Wednesday's selloff — the Dow took its biggest dive in eight months — took place after Freddie Mac polled lenders for this week's survey. The government-backed mortgage-backer aggregates rates weekly from 125 lenders from across the country to come up with national average mortgage rates.
"This week's survey closed prior to Wednesday's flight to quality," Sean Becketti, Freddie Mac chief economist, said in a statement. "The delayed impact of the associated decline in Treasury yields may push mortgage rates lower in next week's survey."
Political uncertainty is causing anxious investors, who are pulling back from stocks and moving into bonds. The yield on the 10-year Treasury has gone down 20 basis points in just over a week. Because mortgage rates tend to follow the same path as long-term bonds, it is likely that rates will continue to fall in the coming week.
Bankrate.com, which puts out a weekly mortgage rate trend index, found that more than half of the experts it surveyed say rates will go down. David Kuiper, vice president of Northpointe Bank in Holland, Michigan, is one who predicts home loan rates will head lower.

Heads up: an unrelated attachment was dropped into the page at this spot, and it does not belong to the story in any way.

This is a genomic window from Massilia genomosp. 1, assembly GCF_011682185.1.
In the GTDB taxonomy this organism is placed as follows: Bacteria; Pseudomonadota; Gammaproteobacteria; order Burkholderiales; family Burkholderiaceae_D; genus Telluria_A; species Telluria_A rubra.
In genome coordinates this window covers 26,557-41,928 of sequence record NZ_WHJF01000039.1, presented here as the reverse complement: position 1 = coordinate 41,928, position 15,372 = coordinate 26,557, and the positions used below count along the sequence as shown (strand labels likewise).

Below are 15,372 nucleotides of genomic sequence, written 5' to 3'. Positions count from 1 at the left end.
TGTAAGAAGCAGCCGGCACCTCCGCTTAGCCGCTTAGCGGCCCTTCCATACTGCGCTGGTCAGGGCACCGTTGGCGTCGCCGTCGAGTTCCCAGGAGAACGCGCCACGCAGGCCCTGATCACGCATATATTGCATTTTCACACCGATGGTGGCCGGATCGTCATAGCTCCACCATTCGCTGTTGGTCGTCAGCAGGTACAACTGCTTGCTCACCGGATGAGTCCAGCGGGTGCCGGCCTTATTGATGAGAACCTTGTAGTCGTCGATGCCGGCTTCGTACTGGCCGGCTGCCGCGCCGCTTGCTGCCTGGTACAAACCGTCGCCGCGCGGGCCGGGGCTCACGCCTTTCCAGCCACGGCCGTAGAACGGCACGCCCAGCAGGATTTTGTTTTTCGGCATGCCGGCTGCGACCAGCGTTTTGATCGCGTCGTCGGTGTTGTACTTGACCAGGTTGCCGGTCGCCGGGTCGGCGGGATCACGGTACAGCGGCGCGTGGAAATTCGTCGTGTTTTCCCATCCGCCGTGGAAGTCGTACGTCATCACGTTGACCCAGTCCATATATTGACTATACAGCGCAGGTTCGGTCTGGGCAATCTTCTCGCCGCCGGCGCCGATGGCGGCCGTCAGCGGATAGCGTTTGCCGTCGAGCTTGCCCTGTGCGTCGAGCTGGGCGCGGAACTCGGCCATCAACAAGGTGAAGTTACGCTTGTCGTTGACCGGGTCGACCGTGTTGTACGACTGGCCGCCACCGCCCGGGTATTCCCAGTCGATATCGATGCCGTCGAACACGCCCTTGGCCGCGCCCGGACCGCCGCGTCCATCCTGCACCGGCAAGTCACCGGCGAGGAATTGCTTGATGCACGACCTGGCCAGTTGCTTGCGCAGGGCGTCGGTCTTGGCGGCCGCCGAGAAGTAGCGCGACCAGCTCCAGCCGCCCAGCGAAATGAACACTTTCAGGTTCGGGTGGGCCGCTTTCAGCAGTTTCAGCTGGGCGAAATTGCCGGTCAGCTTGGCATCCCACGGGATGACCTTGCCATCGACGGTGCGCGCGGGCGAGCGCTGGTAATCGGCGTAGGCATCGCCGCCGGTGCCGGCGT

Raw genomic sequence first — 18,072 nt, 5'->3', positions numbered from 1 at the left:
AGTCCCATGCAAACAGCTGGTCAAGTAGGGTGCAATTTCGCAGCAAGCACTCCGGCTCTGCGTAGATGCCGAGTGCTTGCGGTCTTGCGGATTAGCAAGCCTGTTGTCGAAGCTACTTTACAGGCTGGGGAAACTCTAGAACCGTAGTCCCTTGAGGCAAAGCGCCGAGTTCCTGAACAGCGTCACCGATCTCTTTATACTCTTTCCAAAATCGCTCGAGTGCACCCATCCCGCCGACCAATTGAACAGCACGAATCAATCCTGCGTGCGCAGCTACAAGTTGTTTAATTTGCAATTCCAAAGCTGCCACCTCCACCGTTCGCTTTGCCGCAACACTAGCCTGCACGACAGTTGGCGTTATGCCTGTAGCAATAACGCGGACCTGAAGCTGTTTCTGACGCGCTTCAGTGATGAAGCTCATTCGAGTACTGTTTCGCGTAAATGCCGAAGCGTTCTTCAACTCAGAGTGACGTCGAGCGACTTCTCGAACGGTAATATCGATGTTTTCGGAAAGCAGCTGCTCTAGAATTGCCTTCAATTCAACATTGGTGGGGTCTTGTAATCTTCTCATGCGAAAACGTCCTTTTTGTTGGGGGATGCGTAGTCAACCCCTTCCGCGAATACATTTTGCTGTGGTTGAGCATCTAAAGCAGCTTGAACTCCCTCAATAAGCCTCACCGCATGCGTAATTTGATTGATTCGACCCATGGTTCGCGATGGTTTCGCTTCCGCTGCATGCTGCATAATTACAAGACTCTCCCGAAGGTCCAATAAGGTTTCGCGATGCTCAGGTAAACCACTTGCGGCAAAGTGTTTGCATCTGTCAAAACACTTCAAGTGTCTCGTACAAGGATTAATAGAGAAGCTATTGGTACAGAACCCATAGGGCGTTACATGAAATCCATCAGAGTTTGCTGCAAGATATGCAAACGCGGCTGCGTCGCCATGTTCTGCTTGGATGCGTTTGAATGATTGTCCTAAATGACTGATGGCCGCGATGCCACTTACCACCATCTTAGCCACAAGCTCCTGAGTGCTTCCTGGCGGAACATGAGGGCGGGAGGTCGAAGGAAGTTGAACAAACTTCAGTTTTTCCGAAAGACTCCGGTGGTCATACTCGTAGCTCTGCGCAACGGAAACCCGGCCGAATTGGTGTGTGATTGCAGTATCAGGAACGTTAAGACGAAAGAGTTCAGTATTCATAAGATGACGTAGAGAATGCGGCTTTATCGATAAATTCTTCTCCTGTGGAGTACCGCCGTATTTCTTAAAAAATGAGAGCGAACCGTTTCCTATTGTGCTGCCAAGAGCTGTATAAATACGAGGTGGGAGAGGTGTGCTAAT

"Recent political turmoil and some not-so-great economic data have the stock market a bit jittery," Kuiper said. "This benefits the bond market (where mortgage interest rates are priced), as investors look for certainty and to avoid volatility."
Meanwhile, mortgage applications dwindled last week, according to the latest data from the Mortgage Bankers Association. The market composite index — a measure of total loan application volume — decreased 4.1 percent. The refinance index dropped 6 percent, while the purchase index tumbled 3 percent to its highest level since October 2015.
The refinance share of mortgage activity accounted for 41.1 percent of all applications, its lowest level since September 2008.
"Mortgage application volume dipped as interest rates rose through the course of last week," said Mike Fratantoni, MBA's chief economist. "Purchase volume is running more than 9 percent above last year's pace, with conventional purchase application volume up more than 12 percent. The faster growth for conventional loans, which tend to be larger, led to another record high for the average purchase loan size at $322 thousand. The relative weakness in government application volume suggests that many potential first-time buyers remain on the sidelines due to the lack of entry-level homes on the market."